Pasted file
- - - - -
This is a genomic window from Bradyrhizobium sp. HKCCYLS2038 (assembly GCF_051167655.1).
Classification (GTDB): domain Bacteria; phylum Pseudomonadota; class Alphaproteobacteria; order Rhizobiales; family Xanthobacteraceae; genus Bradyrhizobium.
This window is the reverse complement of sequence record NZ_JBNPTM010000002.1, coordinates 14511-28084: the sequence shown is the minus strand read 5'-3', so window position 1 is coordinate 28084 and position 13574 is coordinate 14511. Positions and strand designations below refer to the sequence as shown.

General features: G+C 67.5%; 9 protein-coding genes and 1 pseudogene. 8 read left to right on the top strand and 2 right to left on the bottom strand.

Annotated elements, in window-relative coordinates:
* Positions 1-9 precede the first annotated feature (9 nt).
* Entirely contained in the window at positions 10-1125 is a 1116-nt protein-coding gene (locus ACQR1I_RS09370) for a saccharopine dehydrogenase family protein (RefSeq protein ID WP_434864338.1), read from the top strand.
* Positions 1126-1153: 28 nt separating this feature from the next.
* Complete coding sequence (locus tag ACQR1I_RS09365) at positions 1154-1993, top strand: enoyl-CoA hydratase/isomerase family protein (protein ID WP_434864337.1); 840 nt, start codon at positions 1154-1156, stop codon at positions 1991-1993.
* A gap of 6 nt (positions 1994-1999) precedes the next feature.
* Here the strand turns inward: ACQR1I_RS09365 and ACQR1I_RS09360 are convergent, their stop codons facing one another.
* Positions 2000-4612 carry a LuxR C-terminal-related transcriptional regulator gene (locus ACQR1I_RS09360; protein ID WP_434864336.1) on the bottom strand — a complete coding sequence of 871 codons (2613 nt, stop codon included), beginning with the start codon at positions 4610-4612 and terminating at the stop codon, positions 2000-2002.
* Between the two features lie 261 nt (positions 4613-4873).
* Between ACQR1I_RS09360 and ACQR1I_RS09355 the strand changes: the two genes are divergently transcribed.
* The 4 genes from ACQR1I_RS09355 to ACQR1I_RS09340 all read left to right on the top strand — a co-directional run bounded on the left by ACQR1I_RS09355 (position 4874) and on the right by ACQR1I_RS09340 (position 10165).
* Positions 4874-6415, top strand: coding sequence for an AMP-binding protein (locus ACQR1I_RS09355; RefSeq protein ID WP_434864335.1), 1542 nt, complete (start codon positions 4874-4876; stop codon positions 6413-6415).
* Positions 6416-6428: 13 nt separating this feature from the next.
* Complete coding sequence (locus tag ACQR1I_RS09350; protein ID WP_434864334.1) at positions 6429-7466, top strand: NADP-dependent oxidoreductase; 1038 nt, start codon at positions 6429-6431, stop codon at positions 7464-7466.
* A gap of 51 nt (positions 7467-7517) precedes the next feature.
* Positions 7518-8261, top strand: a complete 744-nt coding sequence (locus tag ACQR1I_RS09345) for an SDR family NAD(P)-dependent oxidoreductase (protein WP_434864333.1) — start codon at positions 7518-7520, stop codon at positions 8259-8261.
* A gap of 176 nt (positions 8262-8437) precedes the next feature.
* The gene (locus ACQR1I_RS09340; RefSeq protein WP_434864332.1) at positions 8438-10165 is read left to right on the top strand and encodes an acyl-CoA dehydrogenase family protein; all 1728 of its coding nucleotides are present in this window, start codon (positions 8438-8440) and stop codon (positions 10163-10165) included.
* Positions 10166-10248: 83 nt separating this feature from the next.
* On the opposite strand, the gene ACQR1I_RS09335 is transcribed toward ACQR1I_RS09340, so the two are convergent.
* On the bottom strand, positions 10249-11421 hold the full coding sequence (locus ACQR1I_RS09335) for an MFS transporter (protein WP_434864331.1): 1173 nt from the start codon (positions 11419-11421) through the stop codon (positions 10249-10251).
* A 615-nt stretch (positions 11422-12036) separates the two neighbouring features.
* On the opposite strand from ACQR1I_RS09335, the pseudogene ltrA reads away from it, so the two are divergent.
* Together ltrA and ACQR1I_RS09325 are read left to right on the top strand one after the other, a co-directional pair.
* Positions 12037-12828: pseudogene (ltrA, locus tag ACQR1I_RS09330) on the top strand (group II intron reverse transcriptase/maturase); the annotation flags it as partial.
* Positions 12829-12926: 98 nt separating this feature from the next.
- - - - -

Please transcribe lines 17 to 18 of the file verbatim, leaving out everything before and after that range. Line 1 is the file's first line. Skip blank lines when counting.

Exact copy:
* Positions 6416-6428: 13 nt separating this feature from the next.
* Complete coding sequence (locus tag ACQR1I_RS09350; protein ID WP_434864334.1) at positions 6429-7466, top strand: NADP-dependent oxidoreductase; 1038 nt, start codon at positions 6429-6431, stop codon at positions 7464-7466.